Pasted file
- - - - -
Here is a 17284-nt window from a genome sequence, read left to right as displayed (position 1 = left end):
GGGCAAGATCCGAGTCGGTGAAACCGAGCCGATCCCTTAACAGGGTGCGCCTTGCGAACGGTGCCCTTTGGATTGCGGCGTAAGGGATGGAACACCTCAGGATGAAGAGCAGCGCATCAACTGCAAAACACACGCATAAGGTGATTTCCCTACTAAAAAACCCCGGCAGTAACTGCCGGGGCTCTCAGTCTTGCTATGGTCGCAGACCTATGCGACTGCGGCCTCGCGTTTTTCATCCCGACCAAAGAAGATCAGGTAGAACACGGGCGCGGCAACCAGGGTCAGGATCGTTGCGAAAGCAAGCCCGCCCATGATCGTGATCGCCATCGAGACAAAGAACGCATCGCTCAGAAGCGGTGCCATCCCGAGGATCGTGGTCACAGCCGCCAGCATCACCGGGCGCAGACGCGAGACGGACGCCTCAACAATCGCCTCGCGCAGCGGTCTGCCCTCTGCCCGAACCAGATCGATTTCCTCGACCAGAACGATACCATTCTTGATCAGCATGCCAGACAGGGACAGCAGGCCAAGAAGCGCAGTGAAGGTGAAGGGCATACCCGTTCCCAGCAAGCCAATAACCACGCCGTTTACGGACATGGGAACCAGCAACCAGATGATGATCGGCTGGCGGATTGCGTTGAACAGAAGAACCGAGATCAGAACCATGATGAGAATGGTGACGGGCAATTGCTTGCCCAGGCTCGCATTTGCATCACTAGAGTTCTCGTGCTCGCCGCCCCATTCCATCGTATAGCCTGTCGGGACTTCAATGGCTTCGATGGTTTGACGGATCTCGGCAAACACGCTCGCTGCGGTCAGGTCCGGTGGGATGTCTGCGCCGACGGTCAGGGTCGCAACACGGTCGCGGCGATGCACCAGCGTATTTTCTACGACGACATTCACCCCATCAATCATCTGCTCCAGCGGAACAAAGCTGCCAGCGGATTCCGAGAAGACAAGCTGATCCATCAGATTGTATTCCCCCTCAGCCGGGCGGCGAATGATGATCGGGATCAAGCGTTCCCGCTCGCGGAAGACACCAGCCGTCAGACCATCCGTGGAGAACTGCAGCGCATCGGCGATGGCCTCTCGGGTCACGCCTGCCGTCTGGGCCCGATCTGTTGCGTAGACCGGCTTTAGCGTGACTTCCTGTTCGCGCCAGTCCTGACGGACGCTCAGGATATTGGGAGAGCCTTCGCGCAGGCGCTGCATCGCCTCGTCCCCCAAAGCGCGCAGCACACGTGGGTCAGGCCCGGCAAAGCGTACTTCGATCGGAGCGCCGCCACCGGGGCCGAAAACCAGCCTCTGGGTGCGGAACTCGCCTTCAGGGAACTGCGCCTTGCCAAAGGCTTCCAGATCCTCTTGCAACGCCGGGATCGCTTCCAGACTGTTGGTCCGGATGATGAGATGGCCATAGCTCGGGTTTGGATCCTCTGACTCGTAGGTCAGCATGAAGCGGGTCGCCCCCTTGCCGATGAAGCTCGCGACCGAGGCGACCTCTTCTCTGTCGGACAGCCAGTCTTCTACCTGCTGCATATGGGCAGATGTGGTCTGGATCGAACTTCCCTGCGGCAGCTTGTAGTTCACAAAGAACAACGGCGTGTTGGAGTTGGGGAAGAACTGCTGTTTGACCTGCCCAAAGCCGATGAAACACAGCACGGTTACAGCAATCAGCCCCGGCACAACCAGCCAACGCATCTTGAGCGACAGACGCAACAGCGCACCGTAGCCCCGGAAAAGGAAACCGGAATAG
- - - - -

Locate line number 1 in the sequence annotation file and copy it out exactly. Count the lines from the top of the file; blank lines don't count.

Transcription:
Here is a 17284-nt window from a genome sequence, read left to right as displayed (position 1 = left end):